JD makes sustainability efforts

The Chinese e-retail giant JD.com has announced plans to help its business become more environmentally sustainable.

JD.com released a statement last week saying that it is working with the Tencent Foundation and the World Wildlife Fund to take part in Earth Hour. It is taking steps to reduce consumption-related waste.

As part of this commitment, JD.com launched its fourth clothing recycling programme, that has collected almost a million items of clothing since it began operations in 2016. It collects unwanted clothing from customers using JD Logistics and either redistributes that clothing or recycles the fabric. In the fourth edition of the programme, some clothing will be sent to charity organisations to be sold on.

The Chinese giant is working with 83 suppliers that include Procter & Gamble, Unilever, PepsiCo and Haier in developing more environmentally friendly products, reducing the use of single-use plastics and more recycled materials.

In addition, JD.com is working with WWF to help educate Chinese customers on the certification process of the Marine Stewardship Council and Aquaculture Stewardship Council, for eco-friendly fishing practices and sustainable seafood.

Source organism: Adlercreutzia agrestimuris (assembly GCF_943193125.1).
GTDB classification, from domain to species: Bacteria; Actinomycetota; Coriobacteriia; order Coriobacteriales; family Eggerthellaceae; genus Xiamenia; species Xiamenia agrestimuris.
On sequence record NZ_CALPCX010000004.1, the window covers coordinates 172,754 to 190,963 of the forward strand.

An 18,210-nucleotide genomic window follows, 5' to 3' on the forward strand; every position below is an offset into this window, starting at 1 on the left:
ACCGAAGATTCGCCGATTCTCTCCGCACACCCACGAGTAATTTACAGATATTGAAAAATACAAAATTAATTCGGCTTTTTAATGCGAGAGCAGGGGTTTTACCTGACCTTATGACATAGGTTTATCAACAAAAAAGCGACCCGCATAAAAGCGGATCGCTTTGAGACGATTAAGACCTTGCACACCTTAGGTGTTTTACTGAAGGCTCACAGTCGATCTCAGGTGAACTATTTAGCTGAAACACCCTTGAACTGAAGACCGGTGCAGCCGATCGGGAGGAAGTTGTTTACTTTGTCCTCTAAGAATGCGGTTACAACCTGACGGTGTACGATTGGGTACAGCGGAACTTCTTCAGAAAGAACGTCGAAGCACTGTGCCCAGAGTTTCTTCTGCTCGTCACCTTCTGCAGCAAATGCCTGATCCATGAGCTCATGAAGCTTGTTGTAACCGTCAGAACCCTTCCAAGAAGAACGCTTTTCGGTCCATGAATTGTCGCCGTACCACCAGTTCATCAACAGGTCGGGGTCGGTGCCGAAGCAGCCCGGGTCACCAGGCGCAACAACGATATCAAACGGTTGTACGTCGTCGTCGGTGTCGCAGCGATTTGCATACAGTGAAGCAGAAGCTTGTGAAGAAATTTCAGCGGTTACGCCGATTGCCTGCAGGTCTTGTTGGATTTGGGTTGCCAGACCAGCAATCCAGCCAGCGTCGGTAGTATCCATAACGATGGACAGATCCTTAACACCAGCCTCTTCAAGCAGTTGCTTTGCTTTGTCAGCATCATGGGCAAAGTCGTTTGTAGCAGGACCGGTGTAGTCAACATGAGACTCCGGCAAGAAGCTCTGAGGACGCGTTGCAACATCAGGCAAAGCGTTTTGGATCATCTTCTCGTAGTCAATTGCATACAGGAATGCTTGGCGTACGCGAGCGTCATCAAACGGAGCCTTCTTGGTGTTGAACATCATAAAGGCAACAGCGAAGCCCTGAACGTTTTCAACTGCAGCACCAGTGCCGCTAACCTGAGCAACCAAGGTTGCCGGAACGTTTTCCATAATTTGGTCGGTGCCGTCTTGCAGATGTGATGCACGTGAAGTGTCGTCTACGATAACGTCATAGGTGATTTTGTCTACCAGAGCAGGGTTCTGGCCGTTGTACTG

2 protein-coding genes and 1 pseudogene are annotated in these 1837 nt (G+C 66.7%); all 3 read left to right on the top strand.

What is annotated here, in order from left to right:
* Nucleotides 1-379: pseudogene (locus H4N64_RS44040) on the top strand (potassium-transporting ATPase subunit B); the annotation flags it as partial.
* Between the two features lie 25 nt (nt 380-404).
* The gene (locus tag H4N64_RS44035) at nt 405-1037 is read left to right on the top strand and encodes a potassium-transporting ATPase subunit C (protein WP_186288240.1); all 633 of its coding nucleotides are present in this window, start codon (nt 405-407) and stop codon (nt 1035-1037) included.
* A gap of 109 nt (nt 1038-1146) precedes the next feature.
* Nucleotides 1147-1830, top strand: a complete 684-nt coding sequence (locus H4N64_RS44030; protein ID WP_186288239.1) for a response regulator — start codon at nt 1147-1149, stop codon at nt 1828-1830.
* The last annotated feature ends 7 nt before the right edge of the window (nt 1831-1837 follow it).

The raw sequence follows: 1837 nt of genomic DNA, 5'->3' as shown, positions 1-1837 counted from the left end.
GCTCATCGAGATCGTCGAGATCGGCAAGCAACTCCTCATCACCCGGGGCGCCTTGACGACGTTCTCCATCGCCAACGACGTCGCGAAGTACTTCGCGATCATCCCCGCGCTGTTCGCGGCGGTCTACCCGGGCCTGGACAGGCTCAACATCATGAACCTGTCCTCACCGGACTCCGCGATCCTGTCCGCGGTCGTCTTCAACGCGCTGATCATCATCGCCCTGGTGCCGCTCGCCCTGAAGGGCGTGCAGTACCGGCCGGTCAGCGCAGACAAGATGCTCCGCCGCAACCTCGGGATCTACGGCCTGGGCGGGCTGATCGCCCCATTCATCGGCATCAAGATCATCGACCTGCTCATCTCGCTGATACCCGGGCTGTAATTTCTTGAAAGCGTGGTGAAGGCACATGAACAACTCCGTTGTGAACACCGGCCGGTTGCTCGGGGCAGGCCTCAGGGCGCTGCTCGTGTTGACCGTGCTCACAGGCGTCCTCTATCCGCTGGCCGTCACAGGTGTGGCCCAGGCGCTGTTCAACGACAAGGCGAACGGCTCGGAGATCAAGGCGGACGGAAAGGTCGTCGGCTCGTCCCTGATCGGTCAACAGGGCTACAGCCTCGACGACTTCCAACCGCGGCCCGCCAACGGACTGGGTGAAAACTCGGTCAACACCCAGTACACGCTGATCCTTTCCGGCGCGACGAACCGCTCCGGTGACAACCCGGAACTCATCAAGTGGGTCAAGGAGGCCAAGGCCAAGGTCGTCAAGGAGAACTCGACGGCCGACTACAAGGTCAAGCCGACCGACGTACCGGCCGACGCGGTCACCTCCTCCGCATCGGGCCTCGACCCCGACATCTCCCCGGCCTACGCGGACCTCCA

“Earth Hour isn’t just about turning off the lights for 60 minutes,” said Libo Ma, head of CSR department at JD.com, who is also general secretary of the company’s charity affiliate, JD Foundation. “It’s a reminder for us as both businesses and as individual consumers to always be aware of our impact on this planet. It’s a moment to look at what more we could and should be doing.”

In addition the firm is converting much of its fleet of delivery vehicles to electric. 2,000 are being converted now, and its partner organisations are doing the same over the next three years which could amount to hundreds of thousands of vehicles. This could reduce emissions by millions of tonnes a year.

The company is also researching biodegradable packaging and said it is “constantly looking for other ways to reduce e-commerce waste”.

“The e-commerce revolution is changing people’s lives for the better,” Ma said. “But it is also an opportunity to change the culture of consumption.”

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